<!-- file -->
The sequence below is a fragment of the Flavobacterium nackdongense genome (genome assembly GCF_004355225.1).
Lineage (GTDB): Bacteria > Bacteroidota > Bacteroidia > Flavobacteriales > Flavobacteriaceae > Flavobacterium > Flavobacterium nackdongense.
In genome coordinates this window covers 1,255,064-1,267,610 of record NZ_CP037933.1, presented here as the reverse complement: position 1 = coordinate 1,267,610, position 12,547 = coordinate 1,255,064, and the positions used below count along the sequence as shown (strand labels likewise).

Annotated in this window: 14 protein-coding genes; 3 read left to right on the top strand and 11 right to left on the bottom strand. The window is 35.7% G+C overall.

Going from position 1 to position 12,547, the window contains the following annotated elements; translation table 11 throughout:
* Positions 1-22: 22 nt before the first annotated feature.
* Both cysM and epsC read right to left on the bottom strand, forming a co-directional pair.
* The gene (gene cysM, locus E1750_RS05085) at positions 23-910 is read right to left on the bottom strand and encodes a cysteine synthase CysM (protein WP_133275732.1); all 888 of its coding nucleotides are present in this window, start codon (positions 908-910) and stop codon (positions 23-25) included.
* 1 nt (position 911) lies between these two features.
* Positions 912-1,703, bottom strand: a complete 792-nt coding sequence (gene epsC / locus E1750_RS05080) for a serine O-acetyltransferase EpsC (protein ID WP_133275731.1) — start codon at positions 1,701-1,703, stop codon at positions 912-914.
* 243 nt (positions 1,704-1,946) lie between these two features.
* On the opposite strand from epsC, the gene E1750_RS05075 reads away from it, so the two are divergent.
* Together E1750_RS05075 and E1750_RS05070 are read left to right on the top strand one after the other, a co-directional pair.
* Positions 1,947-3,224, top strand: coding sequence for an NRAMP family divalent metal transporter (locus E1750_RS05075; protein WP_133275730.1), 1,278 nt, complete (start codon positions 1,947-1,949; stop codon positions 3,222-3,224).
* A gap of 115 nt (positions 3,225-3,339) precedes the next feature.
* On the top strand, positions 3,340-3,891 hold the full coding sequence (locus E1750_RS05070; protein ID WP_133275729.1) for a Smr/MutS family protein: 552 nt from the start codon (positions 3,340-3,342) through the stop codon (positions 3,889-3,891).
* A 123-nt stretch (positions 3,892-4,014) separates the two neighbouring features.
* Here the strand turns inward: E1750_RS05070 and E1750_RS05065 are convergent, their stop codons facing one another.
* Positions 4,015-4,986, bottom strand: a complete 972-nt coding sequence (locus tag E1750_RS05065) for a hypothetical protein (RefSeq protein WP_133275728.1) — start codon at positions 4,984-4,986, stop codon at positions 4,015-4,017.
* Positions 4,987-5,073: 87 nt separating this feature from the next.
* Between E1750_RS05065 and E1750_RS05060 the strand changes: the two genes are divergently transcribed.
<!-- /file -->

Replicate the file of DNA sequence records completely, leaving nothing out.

The sequence below is a fragment of the Flavobacterium nackdongense genome (genome assembly GCF_004355225.1).
Lineage (GTDB): Bacteria > Bacteroidota > Bacteroidia > Flavobacteriales > Flavobacteriaceae > Flavobacterium > Flavobacterium nackdongense.
In genome coordinates this window covers 1,255,064-1,267,610 of record NZ_CP037933.1, presented here as the reverse complement: position 1 = coordinate 1,267,610, position 12,547 = coordinate 1,255,064, and the positions used below count along the sequence as shown (strand labels likewise).

Annotated in this window: 14 protein-coding genes; 3 read left to right on the top strand and 11 right to left on the bottom strand. The window is 35.7% G+C overall.

Going from position 1 to position 12,547, the window contains the following annotated elements; translation table 11 throughout:
* Positions 1-22: 22 nt before the first annotated feature.
* Both cysM and epsC read right to left on the bottom strand, forming a co-directional pair.
* The gene (gene cysM, locus E1750_RS05085) at positions 23-910 is read right to left on the bottom strand and encodes a cysteine synthase CysM (protein WP_133275732.1); all 888 of its coding nucleotides are present in this window, start codon (positions 908-910) and stop codon (positions 23-25) included.
* 1 nt (position 911) lies between these two features.
* Positions 912-1,703, bottom strand: a complete 792-nt coding sequence (gene epsC / locus E1750_RS05080) for a serine O-acetyltransferase EpsC (protein ID WP_133275731.1) — start codon at positions 1,701-1,703, stop codon at positions 912-914.
* 243 nt (positions 1,704-1,946) lie between these two features.
* On the opposite strand from epsC, the gene E1750_RS05075 reads away from it, so the two are divergent.
* Together E1750_RS05075 and E1750_RS05070 are read left to right on the top strand one after the other, a co-directional pair.
* Positions 1,947-3,224, top strand: coding sequence for an NRAMP family divalent metal transporter (locus E1750_RS05075; protein WP_133275730.1), 1,278 nt, complete (start codon positions 1,947-1,949; stop codon positions 3,222-3,224).
* A gap of 115 nt (positions 3,225-3,339) precedes the next feature.
* On the top strand, positions 3,340-3,891 hold the full coding sequence (locus E1750_RS05070; protein ID WP_133275729.1) for a Smr/MutS family protein: 552 nt from the start codon (positions 3,340-3,342) through the stop codon (positions 3,889-3,891).
* A 123-nt stretch (positions 3,892-4,014) separates the two neighbouring features.
* Here the strand turns inward: E1750_RS05070 and E1750_RS05065 are convergent, their stop codons facing one another.
* Positions 4,015-4,986, bottom strand: a complete 972-nt coding sequence (locus tag E1750_RS05065) for a hypothetical protein (RefSeq protein WP_133275728.1) — start codon at positions 4,984-4,986, stop codon at positions 4,015-4,017.
* Positions 4,987-5,073: 87 nt separating this feature from the next.
* Between E1750_RS05065 and E1750_RS05060 the strand changes: the two genes are divergently transcribed.